• Polarization: The signal that radiates away from antennas has a loosely defined general direction that translates into a certain field of coverage. Simply put, polarization is the direction of the electromagnetic fields produced by the antenna as energy radiates away from it. If the transmitted signal is meant to travel through breathable air and does not need to leave earth’s atmosphere, the antenna device would be constructed to use linear polarization. Linear polarization is used for LoRa® and Cellular communication, more specifically Vertical polarization (systems that use Horizontal polarization also exist). If the signal you are transmitting is meant to leave the atmosphere, then the antenna you would be using would need to use circular polarization. GPS antennas are specifically made to take advantage of circular polarization as they communicate with space satellites.
Basic Principles on IoT Antennas
  • Beamwidth: The angle and measurable area from which the majority of the antenna's peak power radiates is known as beamwidth. It is measured in degrees and can vary depending on the physical characteristics of the antenna. The dipole antenna has a horizontal beamwidth of 360 degrees and it therefore covers a full turn (see the directivity section for an image), however not all antennas are made equal and it is therefore common for other antennas to not have a beamwidth of 360 degrees.
Basic Principles on IoT Antennas
  • Efficiency: The ratio of power that is radiated by the antenna relative to the power that is supplied to the antenna is known as antenna efficiency. It is usually measured in an anechoic chamber, where an antenna receives input power and the strength of the radiated electromagnetic field in the surrounding space is measured in order to produce a comprehensive result.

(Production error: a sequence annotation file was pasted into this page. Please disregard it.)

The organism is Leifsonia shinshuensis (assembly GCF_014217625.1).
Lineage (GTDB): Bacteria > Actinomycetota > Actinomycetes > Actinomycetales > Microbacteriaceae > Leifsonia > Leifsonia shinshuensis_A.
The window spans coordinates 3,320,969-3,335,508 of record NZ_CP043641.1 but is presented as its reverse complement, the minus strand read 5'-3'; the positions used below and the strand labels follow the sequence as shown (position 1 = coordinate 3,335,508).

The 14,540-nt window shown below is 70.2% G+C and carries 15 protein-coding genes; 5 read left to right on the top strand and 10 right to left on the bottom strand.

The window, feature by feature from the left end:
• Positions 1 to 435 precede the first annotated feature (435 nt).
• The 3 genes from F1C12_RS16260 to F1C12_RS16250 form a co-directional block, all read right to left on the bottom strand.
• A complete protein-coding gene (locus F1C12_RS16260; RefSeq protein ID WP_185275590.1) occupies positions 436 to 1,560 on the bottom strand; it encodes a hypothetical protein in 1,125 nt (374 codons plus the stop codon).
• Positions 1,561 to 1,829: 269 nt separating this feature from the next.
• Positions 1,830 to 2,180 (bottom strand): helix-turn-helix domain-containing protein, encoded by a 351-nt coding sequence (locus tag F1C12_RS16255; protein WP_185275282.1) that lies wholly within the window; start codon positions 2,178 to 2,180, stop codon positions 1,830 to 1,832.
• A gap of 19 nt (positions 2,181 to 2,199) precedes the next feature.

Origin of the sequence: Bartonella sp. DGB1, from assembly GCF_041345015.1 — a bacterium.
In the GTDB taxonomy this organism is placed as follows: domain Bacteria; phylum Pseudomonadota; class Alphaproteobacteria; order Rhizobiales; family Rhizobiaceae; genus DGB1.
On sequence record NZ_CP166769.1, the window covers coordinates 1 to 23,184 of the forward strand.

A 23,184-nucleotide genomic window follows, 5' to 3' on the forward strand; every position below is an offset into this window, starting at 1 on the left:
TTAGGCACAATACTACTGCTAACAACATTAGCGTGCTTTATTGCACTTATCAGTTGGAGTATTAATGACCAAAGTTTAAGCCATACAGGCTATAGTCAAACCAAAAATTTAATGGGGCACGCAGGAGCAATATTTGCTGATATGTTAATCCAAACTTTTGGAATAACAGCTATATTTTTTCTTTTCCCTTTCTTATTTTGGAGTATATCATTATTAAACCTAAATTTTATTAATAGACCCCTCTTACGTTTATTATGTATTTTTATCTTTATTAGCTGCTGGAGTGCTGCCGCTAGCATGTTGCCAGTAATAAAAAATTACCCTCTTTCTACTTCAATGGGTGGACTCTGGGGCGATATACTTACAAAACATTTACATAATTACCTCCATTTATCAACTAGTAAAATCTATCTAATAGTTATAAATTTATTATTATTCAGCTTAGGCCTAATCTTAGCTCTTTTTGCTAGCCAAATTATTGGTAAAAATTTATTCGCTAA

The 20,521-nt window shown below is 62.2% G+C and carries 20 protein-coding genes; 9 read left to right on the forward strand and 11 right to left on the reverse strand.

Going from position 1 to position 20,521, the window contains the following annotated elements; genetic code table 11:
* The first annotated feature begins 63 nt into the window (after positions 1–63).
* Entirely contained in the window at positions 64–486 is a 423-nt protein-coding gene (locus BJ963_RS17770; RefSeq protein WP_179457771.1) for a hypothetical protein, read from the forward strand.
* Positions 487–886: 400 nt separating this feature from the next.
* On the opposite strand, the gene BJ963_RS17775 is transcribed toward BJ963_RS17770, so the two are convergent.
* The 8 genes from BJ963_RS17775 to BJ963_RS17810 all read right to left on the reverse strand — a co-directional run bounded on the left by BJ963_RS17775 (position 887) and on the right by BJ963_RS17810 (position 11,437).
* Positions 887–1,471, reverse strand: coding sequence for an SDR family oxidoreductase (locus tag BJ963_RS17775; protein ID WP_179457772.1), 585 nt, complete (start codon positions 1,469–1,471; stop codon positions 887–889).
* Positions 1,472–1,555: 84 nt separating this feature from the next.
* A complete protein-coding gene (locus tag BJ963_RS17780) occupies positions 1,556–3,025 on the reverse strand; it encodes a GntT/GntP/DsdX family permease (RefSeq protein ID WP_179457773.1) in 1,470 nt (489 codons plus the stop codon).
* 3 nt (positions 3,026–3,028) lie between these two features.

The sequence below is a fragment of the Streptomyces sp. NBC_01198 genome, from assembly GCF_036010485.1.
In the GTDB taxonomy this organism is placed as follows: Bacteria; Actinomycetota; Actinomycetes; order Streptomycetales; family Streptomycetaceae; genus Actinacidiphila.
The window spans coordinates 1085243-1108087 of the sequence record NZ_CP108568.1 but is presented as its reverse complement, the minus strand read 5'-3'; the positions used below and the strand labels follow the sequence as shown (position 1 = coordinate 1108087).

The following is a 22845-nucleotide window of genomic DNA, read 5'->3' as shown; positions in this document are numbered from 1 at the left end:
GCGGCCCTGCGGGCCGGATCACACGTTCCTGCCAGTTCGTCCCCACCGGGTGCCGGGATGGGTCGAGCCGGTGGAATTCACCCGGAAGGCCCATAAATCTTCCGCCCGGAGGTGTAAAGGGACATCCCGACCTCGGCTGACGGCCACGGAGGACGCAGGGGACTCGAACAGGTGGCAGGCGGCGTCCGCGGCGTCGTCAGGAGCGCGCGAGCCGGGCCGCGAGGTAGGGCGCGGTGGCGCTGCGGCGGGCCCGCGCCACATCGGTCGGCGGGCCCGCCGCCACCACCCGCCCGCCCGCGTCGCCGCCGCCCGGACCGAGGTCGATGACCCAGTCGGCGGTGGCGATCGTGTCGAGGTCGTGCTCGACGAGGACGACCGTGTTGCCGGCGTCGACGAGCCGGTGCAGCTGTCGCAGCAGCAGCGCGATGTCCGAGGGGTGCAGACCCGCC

In addition to all of the above, you should keep in mind the importance of placement for the antenna and the specifics for the type of antenna you select. We will dig deeper into these two topics in the next section.

Antenna installation and positioning

If you are reading this article, then you are most likely using your phone’s antenna in order to receive internet connectivity. You could also be using your laptop, tablet or desktop’s Wi-Fi capabilities and respective wireless cards, all of which also include antennas. If you are connected via the cellular network, your transmission is only possible due to the large antennas mounted on rooftop base stations.

New wireless IoT technologies and networks such as LoRa® and LoRaWAN® rely heavily on the use of advanced high performance antennas, since that also naturally raises the range of their capabilities.

The global footprint of the LoRaWAN network protocol is significant, which is why it is widely used in IoT deployments. The purpose of this protocol is to establish stable and secure wireless communication between network gateways and end node devices. Antennas are crucial for transmission range and it is of great importance for them to be working optimally, which is why one must always consider the following when choosing an antenna for these applications”